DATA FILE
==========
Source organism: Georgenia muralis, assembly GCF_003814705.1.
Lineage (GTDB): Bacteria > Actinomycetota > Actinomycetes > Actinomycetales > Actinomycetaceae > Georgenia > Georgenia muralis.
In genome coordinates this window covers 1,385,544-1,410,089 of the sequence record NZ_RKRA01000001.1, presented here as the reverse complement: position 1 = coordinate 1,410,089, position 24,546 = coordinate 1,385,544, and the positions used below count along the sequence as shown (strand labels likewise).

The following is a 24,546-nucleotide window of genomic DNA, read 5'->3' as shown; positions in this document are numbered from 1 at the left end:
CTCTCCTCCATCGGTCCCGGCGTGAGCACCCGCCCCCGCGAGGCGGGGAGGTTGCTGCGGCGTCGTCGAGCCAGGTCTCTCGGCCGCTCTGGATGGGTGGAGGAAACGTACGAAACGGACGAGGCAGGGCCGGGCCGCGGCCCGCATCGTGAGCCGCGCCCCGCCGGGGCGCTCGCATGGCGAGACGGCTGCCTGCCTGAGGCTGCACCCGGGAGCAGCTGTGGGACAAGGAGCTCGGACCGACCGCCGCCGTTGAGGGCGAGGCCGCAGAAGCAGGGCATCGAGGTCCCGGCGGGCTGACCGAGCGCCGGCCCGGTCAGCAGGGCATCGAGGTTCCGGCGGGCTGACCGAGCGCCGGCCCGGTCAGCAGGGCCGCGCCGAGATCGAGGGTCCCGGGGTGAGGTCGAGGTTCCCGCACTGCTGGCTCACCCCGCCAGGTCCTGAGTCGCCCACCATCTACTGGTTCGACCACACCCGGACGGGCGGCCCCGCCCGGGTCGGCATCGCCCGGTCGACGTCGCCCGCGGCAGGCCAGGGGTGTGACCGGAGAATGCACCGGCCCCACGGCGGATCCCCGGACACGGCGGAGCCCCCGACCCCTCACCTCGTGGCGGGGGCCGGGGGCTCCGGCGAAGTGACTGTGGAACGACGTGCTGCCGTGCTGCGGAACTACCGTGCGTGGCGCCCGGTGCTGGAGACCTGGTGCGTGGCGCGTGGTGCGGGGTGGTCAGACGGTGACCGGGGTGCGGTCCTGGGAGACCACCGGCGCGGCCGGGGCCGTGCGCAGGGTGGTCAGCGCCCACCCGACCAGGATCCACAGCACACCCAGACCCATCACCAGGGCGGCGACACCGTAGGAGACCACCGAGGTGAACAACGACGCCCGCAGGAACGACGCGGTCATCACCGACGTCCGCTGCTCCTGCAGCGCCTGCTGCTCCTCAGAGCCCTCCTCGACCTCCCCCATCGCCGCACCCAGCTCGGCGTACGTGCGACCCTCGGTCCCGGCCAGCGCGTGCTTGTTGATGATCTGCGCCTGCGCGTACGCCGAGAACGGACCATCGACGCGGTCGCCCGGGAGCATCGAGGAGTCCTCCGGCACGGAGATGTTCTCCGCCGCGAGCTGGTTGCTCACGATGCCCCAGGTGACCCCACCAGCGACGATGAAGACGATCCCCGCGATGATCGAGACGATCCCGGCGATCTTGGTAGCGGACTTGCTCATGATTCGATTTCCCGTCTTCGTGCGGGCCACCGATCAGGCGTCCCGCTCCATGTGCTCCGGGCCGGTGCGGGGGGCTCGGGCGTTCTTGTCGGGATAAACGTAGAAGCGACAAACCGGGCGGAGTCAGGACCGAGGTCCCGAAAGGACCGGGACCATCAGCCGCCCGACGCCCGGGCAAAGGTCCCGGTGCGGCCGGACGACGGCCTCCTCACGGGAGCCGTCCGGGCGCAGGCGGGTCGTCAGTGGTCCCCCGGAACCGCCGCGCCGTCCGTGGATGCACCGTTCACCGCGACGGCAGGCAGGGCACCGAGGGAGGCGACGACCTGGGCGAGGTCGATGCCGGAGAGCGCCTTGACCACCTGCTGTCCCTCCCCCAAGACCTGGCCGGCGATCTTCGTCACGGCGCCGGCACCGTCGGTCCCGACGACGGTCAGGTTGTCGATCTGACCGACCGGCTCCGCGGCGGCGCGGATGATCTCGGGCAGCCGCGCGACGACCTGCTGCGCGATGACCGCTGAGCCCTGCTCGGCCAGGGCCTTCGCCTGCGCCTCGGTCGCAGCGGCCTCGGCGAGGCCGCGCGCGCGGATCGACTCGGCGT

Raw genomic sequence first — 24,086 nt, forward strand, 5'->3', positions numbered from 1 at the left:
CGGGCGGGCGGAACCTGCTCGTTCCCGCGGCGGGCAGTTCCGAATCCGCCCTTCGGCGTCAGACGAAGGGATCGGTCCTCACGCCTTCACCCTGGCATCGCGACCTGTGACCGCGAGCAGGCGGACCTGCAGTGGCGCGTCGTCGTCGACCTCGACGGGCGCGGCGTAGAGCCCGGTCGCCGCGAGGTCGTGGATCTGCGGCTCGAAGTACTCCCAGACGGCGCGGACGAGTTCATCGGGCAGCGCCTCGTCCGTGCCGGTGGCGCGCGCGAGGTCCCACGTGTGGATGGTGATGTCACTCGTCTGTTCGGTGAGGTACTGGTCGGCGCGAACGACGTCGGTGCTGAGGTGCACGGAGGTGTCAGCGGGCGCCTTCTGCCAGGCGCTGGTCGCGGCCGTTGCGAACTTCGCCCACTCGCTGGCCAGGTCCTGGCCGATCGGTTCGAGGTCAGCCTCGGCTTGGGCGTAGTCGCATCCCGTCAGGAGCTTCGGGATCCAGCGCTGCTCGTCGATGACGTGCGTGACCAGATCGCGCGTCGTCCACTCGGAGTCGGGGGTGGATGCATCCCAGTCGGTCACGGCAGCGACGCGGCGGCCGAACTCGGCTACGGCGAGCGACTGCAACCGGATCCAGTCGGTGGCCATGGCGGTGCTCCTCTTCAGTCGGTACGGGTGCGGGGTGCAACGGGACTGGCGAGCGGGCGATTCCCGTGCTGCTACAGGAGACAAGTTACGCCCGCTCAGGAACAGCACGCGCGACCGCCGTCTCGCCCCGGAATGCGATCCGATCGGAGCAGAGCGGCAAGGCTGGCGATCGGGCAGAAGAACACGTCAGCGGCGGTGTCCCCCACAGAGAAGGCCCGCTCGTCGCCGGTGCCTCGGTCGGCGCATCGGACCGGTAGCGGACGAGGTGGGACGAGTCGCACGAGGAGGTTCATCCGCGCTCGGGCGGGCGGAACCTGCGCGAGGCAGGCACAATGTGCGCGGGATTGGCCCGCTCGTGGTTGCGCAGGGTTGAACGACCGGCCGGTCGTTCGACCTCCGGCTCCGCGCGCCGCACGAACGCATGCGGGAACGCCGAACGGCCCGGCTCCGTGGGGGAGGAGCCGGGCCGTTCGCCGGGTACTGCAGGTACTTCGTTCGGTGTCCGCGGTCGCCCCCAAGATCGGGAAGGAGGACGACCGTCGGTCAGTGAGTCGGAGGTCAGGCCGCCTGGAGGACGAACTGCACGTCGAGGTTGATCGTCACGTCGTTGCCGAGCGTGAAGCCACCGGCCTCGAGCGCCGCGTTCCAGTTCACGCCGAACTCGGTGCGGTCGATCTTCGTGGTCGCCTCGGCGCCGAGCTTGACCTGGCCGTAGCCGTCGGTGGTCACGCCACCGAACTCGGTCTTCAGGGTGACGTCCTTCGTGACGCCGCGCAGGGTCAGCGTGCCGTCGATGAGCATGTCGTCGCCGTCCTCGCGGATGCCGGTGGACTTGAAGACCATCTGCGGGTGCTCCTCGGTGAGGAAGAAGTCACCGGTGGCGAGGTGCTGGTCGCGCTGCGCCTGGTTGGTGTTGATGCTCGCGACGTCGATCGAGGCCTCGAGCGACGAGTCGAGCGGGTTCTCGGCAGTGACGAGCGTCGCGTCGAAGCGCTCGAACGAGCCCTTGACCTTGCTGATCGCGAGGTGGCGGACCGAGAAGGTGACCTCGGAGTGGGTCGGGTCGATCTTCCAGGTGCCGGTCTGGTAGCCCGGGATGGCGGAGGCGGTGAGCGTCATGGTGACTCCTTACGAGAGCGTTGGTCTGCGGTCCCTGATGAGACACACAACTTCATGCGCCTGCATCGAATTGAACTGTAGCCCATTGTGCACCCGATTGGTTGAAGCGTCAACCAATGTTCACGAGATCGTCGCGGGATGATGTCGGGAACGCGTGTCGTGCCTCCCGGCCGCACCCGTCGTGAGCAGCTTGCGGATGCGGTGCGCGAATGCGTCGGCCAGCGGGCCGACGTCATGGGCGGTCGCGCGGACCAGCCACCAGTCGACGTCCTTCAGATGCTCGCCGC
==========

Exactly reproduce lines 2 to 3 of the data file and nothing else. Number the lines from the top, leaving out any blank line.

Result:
Lineage (GTDB): Bacteria > Actinomycetota > Actinomycetes > Actinomycetales > Actinomycetaceae > Georgenia > Georgenia muralis.
In genome coordinates this window covers 1,385,544-1,410,089 of the sequence record NZ_RKRA01000001.1, presented here as the reverse complement: position 1 = coordinate 1,410,089, position 24,546 = coordinate 1,385,544, and the positions used below count along the sequence as shown (strand labels likewise).